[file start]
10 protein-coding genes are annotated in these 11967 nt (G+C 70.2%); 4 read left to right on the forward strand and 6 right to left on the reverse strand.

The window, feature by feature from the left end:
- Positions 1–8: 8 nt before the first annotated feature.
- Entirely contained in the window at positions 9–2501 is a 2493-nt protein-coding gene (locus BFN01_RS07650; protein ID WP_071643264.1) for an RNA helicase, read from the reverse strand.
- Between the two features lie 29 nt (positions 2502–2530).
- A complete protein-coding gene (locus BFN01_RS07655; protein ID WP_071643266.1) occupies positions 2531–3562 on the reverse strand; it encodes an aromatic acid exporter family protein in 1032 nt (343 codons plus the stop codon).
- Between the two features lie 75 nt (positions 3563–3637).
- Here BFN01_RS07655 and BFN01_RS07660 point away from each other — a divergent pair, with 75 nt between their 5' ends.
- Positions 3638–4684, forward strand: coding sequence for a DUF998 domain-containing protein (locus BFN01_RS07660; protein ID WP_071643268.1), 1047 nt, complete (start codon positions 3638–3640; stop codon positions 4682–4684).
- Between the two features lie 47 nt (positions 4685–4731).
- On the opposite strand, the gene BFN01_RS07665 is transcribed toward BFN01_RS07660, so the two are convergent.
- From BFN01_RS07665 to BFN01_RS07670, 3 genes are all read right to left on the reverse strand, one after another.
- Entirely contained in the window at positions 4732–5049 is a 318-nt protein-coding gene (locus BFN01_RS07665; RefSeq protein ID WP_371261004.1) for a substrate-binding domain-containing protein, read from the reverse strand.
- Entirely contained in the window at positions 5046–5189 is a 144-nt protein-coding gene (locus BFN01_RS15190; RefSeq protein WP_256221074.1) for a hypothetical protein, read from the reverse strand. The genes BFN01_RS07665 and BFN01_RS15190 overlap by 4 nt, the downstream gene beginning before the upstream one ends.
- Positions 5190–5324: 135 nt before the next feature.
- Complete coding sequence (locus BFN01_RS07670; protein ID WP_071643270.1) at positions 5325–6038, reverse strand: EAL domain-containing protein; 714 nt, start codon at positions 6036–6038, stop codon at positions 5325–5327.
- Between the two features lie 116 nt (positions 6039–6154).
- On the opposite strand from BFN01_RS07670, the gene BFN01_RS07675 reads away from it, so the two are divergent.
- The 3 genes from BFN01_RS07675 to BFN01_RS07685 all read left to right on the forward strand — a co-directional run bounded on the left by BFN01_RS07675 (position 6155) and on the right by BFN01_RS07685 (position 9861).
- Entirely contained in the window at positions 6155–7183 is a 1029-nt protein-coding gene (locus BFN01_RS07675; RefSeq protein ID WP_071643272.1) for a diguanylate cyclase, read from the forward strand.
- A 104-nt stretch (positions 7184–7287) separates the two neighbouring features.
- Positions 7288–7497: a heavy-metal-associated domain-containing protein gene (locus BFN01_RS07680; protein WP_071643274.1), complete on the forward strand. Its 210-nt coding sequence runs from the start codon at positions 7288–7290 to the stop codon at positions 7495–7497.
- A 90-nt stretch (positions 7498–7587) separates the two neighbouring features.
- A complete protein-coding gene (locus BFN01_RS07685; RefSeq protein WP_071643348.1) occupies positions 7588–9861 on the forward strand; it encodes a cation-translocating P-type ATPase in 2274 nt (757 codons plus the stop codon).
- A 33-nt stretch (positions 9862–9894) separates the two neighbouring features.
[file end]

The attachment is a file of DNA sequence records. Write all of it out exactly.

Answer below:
10 protein-coding genes are annotated in these 11967 nt (G+C 70.2%); 4 read left to right on the forward strand and 6 right to left on the reverse strand.

The window, feature by feature from the left end:
- Positions 1–8: 8 nt before the first annotated feature.
- Entirely contained in the window at positions 9–2501 is a 2493-nt protein-coding gene (locus BFN01_RS07650; protein ID WP_071643264.1) for an RNA helicase, read from the reverse strand.
- Between the two features lie 29 nt (positions 2502–2530).
- A complete protein-coding gene (locus BFN01_RS07655; protein ID WP_071643266.1) occupies positions 2531–3562 on the reverse strand; it encodes an aromatic acid exporter family protein in 1032 nt (343 codons plus the stop codon).
- Between the two features lie 75 nt (positions 3563–3637).
- Here BFN01_RS07655 and BFN01_RS07660 point away from each other — a divergent pair, with 75 nt between their 5' ends.
- Positions 3638–4684, forward strand: coding sequence for a DUF998 domain-containing protein (locus BFN01_RS07660; protein ID WP_071643268.1), 1047 nt, complete (start codon positions 3638–3640; stop codon positions 4682–4684).
- Between the two features lie 47 nt (positions 4685–4731).
- On the opposite strand, the gene BFN01_RS07665 is transcribed toward BFN01_RS07660, so the two are convergent.
- From BFN01_RS07665 to BFN01_RS07670, 3 genes are all read right to left on the reverse strand, one after another.
- Entirely contained in the window at positions 4732–5049 is a 318-nt protein-coding gene (locus BFN01_RS07665; RefSeq protein ID WP_371261004.1) for a substrate-binding domain-containing protein, read from the reverse strand.
- Entirely contained in the window at positions 5046–5189 is a 144-nt protein-coding gene (locus BFN01_RS15190; RefSeq protein WP_256221074.1) for a hypothetical protein, read from the reverse strand. The genes BFN01_RS07665 and BFN01_RS15190 overlap by 4 nt, the downstream gene beginning before the upstream one ends.
- Positions 5190–5324: 135 nt before the next feature.
- Complete coding sequence (locus BFN01_RS07670; protein ID WP_071643270.1) at positions 5325–6038, reverse strand: EAL domain-containing protein; 714 nt, start codon at positions 6036–6038, stop codon at positions 5325–5327.
- Between the two features lie 116 nt (positions 6039–6154).
- On the opposite strand from BFN01_RS07670, the gene BFN01_RS07675 reads away from it, so the two are divergent.
- The 3 genes from BFN01_RS07675 to BFN01_RS07685 all read left to right on the forward strand — a co-directional run bounded on the left by BFN01_RS07675 (position 6155) and on the right by BFN01_RS07685 (position 9861).
- Entirely contained in the window at positions 6155–7183 is a 1029-nt protein-coding gene (locus BFN01_RS07675; RefSeq protein ID WP_071643272.1) for a diguanylate cyclase, read from the forward strand.
- A 104-nt stretch (positions 7184–7287) separates the two neighbouring features.
- Positions 7288–7497: a heavy-metal-associated domain-containing protein gene (locus BFN01_RS07680; protein WP_071643274.1), complete on the forward strand. Its 210-nt coding sequence runs from the start codon at positions 7288–7290 to the stop codon at positions 7495–7497.
- A 90-nt stretch (positions 7498–7587) separates the two neighbouring features.
- A complete protein-coding gene (locus BFN01_RS07685; RefSeq protein WP_071643348.1) occupies positions 7588–9861 on the forward strand; it encodes a cation-translocating P-type ATPase in 2274 nt (757 codons plus the stop codon).
- A 33-nt stretch (positions 9862–9894) separates the two neighbouring features.